All the children of the parent who has died intestate inherit equally from the estate. This also applies where a parent has children from different relationships.

A child whose parents are not married or have not registered a civil partnership can inherit from the estate of a parent who dies intestate. These children can also inherit from grandparents or great-grandparents who have died intestate.

Adopted children (including step-children who have been adopted by their step-parent) have rights to inherit under the rules of intestacy. But otherwise you have to be a biological child to inherit, though recent changes make the situation more complex.

Children do not receive their inheritance immediately. They receive it when they reach the age of 18, or before that if they marry or form a civil partnership. Until then, trustees manage the inheritance on their behalf.

Grandchildren and great grandchildren.

A grandchild or great grandchild cannot inherit from the estate of an intestate person unless either:

  • their parent or grandparent has died before the intestate person.  Or

  • their parent is alive when the intestate person dies but dies before reaching the age of 18 without having married or formed a civil partnership.

Then, the grandchildren and great grandchildren will inherit equal shares of the share to which their parent or grandparent would have been entitled.

Other close relatives.

Parents, brothers and sisters and nieces and nephews of the intestate person may inherit under the rules of intestacy. This will depend on a number of circumstances:

  • whether there is a surviving married or civil partner.

  • Whether there are children, grandchildren or great grandchildren.

  • In the case of nephews and nieces, whether the parent directly related to the person who has died is also dead.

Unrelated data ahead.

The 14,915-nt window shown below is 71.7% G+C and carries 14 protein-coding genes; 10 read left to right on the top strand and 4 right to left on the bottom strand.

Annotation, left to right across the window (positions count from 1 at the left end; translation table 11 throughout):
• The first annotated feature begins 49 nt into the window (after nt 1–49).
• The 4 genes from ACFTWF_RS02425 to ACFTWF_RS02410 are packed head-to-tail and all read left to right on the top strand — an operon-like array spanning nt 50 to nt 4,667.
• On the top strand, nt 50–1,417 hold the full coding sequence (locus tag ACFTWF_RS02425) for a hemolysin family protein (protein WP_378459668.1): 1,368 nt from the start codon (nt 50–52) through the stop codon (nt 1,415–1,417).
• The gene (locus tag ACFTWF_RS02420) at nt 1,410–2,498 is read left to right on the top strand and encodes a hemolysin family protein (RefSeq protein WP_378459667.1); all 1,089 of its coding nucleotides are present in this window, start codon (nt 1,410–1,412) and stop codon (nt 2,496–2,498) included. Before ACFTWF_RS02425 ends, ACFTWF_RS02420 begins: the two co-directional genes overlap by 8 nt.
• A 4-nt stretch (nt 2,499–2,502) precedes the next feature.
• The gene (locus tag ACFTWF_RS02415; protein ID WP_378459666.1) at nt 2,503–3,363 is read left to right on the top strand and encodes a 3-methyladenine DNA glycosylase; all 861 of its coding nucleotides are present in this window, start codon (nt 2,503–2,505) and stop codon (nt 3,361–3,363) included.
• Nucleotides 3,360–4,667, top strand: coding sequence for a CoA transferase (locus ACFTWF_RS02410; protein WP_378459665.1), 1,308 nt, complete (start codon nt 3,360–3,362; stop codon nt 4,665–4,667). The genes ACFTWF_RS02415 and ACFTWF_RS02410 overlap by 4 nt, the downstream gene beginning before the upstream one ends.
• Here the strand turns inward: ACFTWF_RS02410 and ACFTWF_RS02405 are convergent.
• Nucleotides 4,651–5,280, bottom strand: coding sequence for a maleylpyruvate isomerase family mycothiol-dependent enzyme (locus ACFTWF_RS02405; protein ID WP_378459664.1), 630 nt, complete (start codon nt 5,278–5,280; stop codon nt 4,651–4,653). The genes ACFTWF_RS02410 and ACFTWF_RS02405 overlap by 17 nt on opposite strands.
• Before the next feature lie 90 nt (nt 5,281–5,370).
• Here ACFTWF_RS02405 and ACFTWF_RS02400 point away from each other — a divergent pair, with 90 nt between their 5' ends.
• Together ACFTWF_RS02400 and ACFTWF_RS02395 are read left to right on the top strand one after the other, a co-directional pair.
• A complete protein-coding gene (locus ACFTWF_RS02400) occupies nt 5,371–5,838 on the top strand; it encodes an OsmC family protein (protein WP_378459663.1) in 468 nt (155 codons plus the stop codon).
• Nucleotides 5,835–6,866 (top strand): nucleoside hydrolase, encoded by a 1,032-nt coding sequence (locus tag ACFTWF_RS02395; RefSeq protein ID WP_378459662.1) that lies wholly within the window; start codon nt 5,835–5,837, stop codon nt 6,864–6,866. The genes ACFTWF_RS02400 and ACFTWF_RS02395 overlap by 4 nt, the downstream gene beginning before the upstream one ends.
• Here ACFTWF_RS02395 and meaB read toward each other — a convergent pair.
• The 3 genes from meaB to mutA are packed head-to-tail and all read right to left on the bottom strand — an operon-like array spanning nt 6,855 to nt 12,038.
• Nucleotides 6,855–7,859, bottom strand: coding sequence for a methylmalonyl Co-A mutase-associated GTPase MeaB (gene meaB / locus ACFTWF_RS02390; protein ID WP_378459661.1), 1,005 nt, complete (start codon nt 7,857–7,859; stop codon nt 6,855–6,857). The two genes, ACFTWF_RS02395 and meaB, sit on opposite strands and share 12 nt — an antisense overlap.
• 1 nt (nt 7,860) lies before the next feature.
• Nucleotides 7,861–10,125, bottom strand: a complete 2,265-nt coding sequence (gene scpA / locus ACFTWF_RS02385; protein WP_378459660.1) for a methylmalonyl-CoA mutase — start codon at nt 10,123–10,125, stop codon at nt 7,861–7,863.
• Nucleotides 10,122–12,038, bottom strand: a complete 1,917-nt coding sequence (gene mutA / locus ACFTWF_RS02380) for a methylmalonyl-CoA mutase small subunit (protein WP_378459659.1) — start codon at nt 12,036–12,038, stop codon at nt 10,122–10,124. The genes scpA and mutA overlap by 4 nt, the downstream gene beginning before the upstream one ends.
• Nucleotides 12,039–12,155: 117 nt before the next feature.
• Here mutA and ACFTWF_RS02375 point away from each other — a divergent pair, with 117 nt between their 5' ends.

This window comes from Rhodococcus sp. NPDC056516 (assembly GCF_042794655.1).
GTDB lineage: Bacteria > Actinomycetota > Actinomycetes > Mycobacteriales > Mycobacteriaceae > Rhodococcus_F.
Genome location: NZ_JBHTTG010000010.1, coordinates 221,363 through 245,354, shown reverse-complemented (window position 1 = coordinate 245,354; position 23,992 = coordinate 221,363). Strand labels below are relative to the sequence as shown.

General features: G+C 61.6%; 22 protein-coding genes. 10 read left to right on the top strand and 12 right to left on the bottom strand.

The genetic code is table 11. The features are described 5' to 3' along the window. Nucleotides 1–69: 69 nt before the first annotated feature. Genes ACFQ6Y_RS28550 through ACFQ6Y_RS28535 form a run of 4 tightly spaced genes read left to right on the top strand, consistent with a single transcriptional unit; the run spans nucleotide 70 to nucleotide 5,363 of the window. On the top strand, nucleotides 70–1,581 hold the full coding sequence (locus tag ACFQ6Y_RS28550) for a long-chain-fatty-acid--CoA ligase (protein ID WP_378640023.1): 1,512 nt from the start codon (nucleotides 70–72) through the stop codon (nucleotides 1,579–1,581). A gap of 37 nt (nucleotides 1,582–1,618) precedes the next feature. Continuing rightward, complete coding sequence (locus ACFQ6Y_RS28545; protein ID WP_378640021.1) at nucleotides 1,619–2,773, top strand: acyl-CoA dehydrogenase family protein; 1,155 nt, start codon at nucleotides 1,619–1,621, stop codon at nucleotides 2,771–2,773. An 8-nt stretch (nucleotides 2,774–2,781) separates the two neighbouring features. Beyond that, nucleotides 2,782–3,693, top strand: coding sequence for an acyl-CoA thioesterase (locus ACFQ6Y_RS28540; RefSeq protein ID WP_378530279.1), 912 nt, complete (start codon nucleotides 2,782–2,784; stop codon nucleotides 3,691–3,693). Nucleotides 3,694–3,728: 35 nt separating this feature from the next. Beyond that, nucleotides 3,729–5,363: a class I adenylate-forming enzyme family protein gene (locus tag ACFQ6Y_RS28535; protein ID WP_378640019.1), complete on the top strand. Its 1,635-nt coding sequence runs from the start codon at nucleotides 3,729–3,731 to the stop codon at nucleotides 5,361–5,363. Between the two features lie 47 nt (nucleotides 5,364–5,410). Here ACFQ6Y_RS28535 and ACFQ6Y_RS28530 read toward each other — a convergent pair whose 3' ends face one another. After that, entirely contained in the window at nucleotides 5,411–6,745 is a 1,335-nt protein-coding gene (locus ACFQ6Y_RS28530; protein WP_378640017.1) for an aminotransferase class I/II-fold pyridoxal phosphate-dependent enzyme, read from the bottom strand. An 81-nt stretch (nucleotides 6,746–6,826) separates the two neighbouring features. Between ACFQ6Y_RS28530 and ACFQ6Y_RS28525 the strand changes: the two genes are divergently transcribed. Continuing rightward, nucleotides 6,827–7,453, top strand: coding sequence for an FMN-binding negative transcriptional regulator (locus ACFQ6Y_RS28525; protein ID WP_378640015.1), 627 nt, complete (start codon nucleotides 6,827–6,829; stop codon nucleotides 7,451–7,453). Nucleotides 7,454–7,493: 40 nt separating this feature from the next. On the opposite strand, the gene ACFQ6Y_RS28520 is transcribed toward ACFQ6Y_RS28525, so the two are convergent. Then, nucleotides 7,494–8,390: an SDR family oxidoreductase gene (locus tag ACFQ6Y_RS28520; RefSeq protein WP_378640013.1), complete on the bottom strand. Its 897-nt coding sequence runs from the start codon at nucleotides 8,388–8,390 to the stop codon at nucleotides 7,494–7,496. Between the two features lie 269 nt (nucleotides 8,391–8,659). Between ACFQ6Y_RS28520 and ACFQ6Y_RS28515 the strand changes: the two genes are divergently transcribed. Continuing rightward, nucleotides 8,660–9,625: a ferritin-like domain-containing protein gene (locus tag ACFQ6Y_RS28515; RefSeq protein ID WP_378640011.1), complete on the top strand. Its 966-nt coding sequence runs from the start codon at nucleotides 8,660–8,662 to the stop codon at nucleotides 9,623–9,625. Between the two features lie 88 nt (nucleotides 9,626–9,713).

• the amount of the estate.

Other relatives may a right to inherit if the person who died intestate had no surviving married partner or civil partner, children, grandchildren, great grand-children, parents, brothers, sisters, nephews or nieces. The order of priority amongst other relatives is as follows:-

  • grandparents

  • uncles and aunts. A cousin can inherit instead if the uncle or aunt who would have inherited died before the intestate person.

  • half-uncles and half-aunts. A half-cousin can inherit instead if the half-uncle or half-aunt who would have inherited died before the intestate person.

Who cannot inherit under the Rules of Intestacy.

  • unmarried partners.

  • lesbian or gay partners not in a civil partnership.

  • relations by marriage e.g. son in law, brother in law, father in law.

  • close friends

  • carers.

However, even if you can’t inherit under the rules of intestacy, you may be able to  apply to court for financial provision from the estate.

No relevant surviving relatives.

Then the estate passes to the Crown. This is known as bona vacantia. The Treasury Solicitor is then responsible for dealing with the estate. The Crown can make grants from the estate but does not have to agree to them.

If you are not a surviving relative, but you believe you have a good reason to apply for a grant, you will need legal advice.

For more information about bona vacantia click the link and go to the Government site.